Flash Back Friday: HAL, my grad school robot #fbf

I am a HAL 9000 Computer Production No. 3. I became operational at the H—A—L plant in Urbana, Illinois, on the 12th of January, 1992.
— http://archive.wired.com/thisdayintech/2011/01/0112hal-born-space-odyssey/

Last Sunday, I stumbled upon this gem of an old pic.

 HAL, My Intensity Bug Robot. Yes, her name comes from 2001: A Space Odyssey, not because she was evil, but because she's from UIUC! 

HAL, My Intensity Bug Robot. Yes, her name comes from 2001: A Space Odyssey, not because she was evil, but because she's from UIUC! 

Background: In 2008, my advisor (Steve LaValle) assigned  Bug algorithms (a category of planning algorithms) as my weekly reading. I identified what I thought was an oversight. These were supposed to be super simple, just a point robot magically navigating to some end location, only equipped with a touch sensor so that it could circumnavigate obstacles. Turned out, it needed much more than that - gps, compass, enough processing power to calculate slopes on the fly. So I decided to start with a robot that actually only had a touch sensor, and see how I could add a minimal set of sensors and have it reach its goal.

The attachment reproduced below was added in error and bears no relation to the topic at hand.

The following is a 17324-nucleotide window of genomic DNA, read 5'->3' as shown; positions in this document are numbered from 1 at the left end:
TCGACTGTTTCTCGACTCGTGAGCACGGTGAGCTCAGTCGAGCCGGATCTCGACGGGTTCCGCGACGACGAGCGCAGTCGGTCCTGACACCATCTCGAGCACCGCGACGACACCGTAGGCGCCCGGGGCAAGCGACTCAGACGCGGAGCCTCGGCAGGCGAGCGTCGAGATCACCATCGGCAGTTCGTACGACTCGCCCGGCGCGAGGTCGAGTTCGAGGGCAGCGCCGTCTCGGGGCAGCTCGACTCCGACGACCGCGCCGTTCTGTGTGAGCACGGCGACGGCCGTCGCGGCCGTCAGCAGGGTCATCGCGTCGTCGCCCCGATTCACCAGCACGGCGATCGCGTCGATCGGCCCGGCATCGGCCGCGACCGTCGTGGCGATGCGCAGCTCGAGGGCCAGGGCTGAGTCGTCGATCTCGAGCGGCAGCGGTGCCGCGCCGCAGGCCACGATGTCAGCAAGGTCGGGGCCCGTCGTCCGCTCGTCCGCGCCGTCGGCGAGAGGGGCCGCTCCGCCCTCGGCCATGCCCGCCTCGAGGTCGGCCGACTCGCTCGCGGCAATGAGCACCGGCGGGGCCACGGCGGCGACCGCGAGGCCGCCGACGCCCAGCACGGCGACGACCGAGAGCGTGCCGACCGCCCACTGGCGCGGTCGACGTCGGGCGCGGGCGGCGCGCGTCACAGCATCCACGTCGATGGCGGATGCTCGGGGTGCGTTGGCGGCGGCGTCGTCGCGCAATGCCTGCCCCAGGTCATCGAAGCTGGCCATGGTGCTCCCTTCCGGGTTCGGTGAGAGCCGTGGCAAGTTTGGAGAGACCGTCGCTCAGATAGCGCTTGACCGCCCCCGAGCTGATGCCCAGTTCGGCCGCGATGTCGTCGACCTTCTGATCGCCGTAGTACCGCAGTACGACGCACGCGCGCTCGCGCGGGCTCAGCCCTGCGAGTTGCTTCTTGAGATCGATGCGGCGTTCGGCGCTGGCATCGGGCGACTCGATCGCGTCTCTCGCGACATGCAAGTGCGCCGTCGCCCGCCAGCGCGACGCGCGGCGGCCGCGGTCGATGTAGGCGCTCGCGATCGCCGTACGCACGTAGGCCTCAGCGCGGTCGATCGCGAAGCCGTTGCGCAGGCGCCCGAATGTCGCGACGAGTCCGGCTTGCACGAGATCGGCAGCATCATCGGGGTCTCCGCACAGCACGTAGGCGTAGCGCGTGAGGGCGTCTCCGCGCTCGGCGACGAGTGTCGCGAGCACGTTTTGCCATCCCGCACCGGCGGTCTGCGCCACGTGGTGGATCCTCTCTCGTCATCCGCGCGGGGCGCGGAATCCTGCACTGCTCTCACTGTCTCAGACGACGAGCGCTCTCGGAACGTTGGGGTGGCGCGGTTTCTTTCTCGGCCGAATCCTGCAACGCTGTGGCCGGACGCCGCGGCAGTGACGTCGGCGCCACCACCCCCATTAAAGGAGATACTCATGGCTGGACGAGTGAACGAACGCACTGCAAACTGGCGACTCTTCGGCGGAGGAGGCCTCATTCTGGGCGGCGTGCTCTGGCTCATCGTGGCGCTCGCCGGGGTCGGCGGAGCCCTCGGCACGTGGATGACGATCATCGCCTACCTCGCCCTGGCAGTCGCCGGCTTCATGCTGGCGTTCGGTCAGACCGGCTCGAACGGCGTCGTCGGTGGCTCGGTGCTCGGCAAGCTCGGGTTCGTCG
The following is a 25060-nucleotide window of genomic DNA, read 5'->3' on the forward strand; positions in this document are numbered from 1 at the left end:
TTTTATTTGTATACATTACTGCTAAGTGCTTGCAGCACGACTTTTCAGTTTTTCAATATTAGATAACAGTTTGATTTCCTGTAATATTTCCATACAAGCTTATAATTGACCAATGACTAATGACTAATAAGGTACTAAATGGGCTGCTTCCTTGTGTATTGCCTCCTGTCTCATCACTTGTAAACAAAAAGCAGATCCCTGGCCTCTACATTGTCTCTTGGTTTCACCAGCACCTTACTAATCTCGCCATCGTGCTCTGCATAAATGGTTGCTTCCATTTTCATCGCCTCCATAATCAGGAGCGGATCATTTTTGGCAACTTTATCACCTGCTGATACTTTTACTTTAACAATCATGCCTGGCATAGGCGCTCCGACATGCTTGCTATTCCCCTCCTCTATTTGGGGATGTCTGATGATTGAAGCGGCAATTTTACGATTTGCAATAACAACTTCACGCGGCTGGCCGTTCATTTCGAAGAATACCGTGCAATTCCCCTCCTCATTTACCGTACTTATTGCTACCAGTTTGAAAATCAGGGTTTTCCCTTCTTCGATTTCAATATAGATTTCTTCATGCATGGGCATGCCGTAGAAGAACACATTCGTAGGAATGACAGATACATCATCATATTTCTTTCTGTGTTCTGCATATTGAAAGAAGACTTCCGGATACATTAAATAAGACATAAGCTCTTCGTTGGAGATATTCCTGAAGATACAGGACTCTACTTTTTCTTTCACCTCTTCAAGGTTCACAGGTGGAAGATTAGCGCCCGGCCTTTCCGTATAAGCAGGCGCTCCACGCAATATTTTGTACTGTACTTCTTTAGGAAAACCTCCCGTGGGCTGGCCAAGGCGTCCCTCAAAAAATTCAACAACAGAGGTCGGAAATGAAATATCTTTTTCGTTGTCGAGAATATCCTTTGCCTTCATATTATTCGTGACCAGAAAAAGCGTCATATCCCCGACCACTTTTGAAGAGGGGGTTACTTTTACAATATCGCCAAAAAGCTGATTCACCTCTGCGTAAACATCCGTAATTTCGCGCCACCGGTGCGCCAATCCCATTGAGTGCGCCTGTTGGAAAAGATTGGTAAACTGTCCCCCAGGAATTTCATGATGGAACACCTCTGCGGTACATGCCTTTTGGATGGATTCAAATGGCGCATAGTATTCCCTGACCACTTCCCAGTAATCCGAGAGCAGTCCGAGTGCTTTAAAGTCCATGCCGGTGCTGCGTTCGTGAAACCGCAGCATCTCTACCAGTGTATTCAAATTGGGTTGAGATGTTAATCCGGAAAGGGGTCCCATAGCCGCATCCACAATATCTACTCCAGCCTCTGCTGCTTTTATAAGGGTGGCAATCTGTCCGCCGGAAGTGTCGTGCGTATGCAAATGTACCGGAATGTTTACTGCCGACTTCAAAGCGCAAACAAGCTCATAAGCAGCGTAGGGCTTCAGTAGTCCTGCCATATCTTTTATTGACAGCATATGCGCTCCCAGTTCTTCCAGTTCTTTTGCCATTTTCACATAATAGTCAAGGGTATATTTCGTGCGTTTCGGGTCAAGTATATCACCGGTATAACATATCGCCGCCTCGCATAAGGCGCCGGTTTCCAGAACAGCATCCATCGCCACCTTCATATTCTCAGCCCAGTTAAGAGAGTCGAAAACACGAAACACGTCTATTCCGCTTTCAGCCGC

I can't remember how I came up with the idea of having the end location be a tower emitting a signal, but I do remember that this insight, combined with the subsequent insights of the exact pieces of information the robot would need, was the highlight of my grad school career.

I still had doubts that this would work in the real world, and it took me a while to find a signal that exhibited the properties I'd written about. The first time HAL successfully made it to the "tower", i.e. the infrared beacon source, was perhaps the second highlight. I probably should have kept around a video of me cheering!

KT

Further reading: http://link.springer.com/article/10.1007/s10514-013-9356-x 

Rough copy: http://msl.cs.uiuc.edu/~lavalle/papers/TayLav14.pdf

HAL in action: